We review de novo the dismissal of a complaint pursuant to Rule 12(b)(6). Forest Park Pictures v. Universal Television Network, 683 F.3d 424, 429 (2d Cir. 2012). To survive a motion to dismiss, the plaintiff's complaint must plead "enough facts to state a claim to relief that is plausible on its face." Bell Atl. Corp. v. Twombly, 550 U.S. 544, 570 (2007). We may affirm the district court on any basis supported by the record, "including grounds upon which the district court did not rely." Leon v. Murphy, 988 F.2d 303, 308 (2d Cir. 1993).
The parties dispute whether Bivens authorizes an implied cause of action for damages against individual officers for violations of the First Amendment. The government notes the relevance of the Supreme Court's recent decision in Ziglar v. Abbasi, 137 S. Ct. 1843 (2017), which articulated a new test for determining the availability of Bivens claims and stated that "expanding the Bivens remedy is now a 'disfavored' judicial activity." Abbasi, 137 S. Ct. at 1857 (quoting Ashcroft v. Iqbal, 556 U.S. 662, 675 (2009)). Bouchard counters that even under the new Abbasi framework, his claim should go forward. We need not address these arguments, however, in order to resolve the instant case. Even assuming without deciding that Bouchard has a valid cause of action under Bivens and Abbasi, we conclude that the district court properly dismissed Bouchard's claims on prosecutorial immunity and statute-of-limitations grounds.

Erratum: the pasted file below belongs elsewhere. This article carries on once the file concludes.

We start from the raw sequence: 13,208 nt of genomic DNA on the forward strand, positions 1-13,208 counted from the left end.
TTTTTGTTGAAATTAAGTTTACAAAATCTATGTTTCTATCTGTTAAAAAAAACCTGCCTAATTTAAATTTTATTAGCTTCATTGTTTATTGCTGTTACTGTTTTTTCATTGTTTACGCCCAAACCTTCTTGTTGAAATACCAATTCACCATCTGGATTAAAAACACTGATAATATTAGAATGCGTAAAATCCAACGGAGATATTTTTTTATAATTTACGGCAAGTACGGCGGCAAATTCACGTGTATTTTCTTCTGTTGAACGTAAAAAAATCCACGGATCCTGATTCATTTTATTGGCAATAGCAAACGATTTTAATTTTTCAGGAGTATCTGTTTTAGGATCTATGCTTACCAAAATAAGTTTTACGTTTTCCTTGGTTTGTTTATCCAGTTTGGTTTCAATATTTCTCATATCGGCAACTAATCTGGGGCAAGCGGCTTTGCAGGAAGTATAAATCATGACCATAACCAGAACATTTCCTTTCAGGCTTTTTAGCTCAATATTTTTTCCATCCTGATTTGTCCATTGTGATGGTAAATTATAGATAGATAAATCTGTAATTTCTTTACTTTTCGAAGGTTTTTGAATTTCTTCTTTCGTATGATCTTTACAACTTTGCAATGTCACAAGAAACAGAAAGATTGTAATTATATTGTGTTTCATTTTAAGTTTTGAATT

Prosecutors are entitled to absolute immunity with respect to their "prosecutorial functions," which include their actions "as advocates and when their conduct involves the exercise of discretion." Flagler v. Trainor, 663 F.3d 543, 547 (2d Cir. 2011) (citing Kalina v. Fletcher, 522 U.S. 118, 127 (1997)). This immunity "serves the policy of protecting the judicial process," which in turn provides defendants with "a check on prosecutorial actions." Burns v. Reed, 500 U.S. 478, 492 (1991). Accordingly, "the Supreme Court has found prosecutors absolutely immune from suit for alleged misconduct during a probable cause hearing, in initiating a prosecution, and in presenting the State's case," but has "withheld absolute immunity for conduct unrelated to advocacy, such as giving legal advice, holding a press conference, or acting as a complaining witness." Flagler, 663 F.3d at 547 (footnotes omitted). To the extent that a Bivens cause of action is available for First Amendment retaliation claims, such claims are subject to a three-year statute of limitations and accrue when the plaintiff "either has knowledge of his or her claim or has enough information that a reasonable person would investigate and discover the existence of a claim." Gonzalez v. Hasty, 802 F.3d 212, 220 (2d Cir. 2015).